Evaluation of two chlorhexidine – alcohol-based skin disinfectants in blood donation setting

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Source reduction is important in minimizing bacterial-contaminated risk of blood products, but previous evaluation of chlorhexidine (CHX) was confounded by inability of Tween and lecithin to neutralize CHX. The study aims to address this limitation and also evaluates the effectiveness of two CHX–alcohol-based skin disinfectants in blood donation setting.


A two-stage observational study was conducted. A single step 2% chlorhexidine gluconate/70% isopropyl alcohol brush (CHX/IPA-1) was first compared with current skin disinfection procedure consisting of sequential application of 10% povidone-iodine and 70% isopropyl alcohol (PI/IPA). Standard plates with conventional neutralizers (0·3% Tween-80, 0·1% lecithin) were used to enumerate residual bacterial counts. Then, CHX/IPA-1 was compared with another applicator CHX/IPA-2 with identical disinfectant contents using in-house plates with neutralizers (3% Tween-80, 0·3% lecithin, 0·1% histidine, 0·5% sodium thiosulphate, 3% saponin, 1% ether sulphate) having enhanced ability to neutralize CHX.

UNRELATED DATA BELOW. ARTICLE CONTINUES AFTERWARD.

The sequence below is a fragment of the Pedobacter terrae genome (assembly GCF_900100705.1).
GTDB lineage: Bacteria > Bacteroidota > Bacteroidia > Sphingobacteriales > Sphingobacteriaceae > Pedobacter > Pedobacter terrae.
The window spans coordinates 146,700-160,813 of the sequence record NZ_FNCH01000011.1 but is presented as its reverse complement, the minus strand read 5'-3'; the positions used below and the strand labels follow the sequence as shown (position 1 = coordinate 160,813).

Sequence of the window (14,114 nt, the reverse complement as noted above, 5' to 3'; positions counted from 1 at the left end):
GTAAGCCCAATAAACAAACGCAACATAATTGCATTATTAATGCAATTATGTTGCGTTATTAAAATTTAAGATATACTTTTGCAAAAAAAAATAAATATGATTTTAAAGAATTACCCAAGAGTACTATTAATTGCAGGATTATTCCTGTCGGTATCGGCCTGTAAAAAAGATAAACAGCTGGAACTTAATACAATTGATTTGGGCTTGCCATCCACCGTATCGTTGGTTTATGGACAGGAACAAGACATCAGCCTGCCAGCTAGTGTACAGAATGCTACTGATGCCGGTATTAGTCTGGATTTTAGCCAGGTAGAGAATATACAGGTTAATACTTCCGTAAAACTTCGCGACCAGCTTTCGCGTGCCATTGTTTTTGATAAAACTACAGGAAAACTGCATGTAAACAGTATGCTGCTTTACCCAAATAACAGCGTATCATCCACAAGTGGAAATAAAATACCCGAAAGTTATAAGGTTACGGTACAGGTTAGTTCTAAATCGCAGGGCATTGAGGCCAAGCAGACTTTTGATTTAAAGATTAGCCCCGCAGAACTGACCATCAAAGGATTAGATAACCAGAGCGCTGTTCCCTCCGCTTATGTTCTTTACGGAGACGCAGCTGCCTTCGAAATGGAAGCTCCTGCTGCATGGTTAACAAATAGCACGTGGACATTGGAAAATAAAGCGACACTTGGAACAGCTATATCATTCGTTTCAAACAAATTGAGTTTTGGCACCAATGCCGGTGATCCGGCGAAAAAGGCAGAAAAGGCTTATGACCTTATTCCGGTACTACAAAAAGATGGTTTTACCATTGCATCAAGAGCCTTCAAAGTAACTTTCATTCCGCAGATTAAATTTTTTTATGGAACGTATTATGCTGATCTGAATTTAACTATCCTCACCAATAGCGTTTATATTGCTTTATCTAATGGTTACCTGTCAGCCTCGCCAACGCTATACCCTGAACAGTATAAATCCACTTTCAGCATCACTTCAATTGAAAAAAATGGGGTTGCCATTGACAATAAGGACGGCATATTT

All three products were found to reduce plate counts by > 2 log10 after disinfection. The CHX/IPA-1 group gave fewer residual bacterial growth on standard plates than PI/IPA group (5·9% vs. 61·7%, P < 0·001). With the use of in-house plates, residual bacterial growth was of no difference in both CHX/IPA-1 and CHX/IPA-2 groups (42·5% vs. 49·4%, P = 0·26).


Good efficacy was observed with one-stage application of CHX/IPA in predonation skin disinfection and it could replace PI/IPA. However, the efficacy of CHX/IPA could be grossly overestimated in testing with standard plates because of insufficient neutralization.

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